About this time, Jacob Larabee, a brother of Ransom, settled on the farm, later owned by Almon Carpenter, who passed his life in farming and lumbering. S.T. Carpenter settled on the farm north of him and Daniel Childs on the south; while William Windsor bought the farm south of Mr. Childs. Mr. Windsor ran a livery stable for several years, in conjunction with his farming and was also constable and collector for several terms. Later, Waterbury Miller settled on a farm south of him and aside from farming, was for several years a Sunday school worker and exhorter. Later he accepted a charge and became a methodist minister of some note.

All these farms had to be hewn from out of forest primeval, a task that the modern soft handed scions of these hardy pioneers would shrink with something akin to horror. It goes without saying, that the womens part in the general plan of existence, was no less strenuous than the mens. Surrounded as they are today by the many modern con-veniences, women kind can hardly comprehend the many duties devolving upon the pioneer woman.

In those early days, many Indians roamed up and down the valley, camping on the hillsides and hunting through the forests. Many arrow heads of flint, stone hatchets and pipes have been plowed up from the ground where they camped. Sometime they traveled in droves, the "noble red men" stalking ahead, with their guns, and the squaws bringing up the rear with their duffle packs on their backs. Oftimes they stopped at the houses for something to eat, or a drink of buttermilk or sour milk, of which they were very fond. One old Indian, "Copperhead" by name, with his squaw, used to often stop at my fathers house for free refreshments. He was a large strong man, she small and delicately formed.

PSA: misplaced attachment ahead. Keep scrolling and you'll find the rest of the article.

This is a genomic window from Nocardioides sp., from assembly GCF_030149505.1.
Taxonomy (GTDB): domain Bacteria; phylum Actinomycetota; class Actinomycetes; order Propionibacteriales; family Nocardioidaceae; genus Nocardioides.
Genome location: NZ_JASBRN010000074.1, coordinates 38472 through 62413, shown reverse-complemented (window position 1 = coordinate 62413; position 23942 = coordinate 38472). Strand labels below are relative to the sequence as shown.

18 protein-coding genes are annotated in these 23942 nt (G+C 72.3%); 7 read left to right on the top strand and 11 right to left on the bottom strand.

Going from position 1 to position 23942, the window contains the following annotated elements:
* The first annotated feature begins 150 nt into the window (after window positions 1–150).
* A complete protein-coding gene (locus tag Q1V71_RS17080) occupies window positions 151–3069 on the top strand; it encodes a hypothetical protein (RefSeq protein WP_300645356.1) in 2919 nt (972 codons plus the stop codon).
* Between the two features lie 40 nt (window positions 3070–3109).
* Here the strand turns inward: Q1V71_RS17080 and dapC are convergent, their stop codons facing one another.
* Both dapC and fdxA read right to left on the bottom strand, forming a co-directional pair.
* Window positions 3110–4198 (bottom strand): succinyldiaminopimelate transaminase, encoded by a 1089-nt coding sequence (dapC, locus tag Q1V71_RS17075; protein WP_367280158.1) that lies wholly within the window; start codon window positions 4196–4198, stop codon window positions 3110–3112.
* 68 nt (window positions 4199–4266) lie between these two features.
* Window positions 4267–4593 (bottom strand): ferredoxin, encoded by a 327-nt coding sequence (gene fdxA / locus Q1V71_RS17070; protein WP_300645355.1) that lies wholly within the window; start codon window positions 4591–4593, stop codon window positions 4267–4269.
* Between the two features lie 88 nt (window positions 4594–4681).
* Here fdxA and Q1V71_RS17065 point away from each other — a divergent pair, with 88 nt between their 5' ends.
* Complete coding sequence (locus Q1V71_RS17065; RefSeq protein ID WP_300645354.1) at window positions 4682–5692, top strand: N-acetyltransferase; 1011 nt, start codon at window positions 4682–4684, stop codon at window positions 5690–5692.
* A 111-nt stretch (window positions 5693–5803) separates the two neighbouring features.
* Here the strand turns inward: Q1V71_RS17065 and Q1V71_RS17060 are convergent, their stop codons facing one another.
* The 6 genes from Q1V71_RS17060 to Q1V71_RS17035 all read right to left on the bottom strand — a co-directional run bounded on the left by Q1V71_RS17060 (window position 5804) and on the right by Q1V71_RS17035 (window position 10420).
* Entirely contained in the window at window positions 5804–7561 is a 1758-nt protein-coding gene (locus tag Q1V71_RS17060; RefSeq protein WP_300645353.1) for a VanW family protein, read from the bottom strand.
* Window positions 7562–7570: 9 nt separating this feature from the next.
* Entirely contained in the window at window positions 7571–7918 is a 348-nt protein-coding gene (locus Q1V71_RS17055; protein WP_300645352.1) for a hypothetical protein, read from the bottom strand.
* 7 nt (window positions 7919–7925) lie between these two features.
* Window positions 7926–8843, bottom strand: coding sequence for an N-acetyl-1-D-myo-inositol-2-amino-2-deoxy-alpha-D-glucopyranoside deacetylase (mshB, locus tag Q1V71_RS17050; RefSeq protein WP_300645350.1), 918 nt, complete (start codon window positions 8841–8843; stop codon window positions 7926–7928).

The last time they were there, she seemed quite feeble, but had to carry the pack just the same. Sometime later he returned alone. After a drink of buttermilk he announced "squaw dead" and my mother said that's too bad you must miss her very much, "Huh!, Me no care! Me git another!," he said. Another Indian traveled alone, and ate many meals among his white brothers. One day two neigh-boring boys came upon his camp in the woods and he asked them to eat with him. he went to the fire, raked off the coals, and pulled out a woodchuck, all roasted a la natural. Putting it on a log he slit it open with his knife and filling his mouth with the innards said, "Come on Norm! Come on Gates!" The young boys took a bee line for home but never wearied of telling the storey, with man embellishments.

Game was very plentiful in those days and the much prized venison of today was a common article of diet. There were trout in the creeks and pike, suckers and smaller varieties of fish in the river. Spearing a 20 lb pike caused no excitement in those days. Every man owned a gun and knew how to use it. Hunting stories were told whenever men got together. Baker Stull used to tell of the time when their meat supply got low and he came onto the Larabee flats for a deer. It was late spring and the mosquitos so thick that he wore a silk handkerchief tied over his face below his eyes and his hands covered. He went but a short distance when a big deer bounded from a thicket. He aimed his gun and the deer fell dead with a bullet through its head. When he reached the spot where the deer lay, it was so covered with mosquitos that he hardly recog-nized it.

Gates Lamphere, a pioneer resident of Larabee
and one of the boys asked by the Indian
to eat woodchuck with him.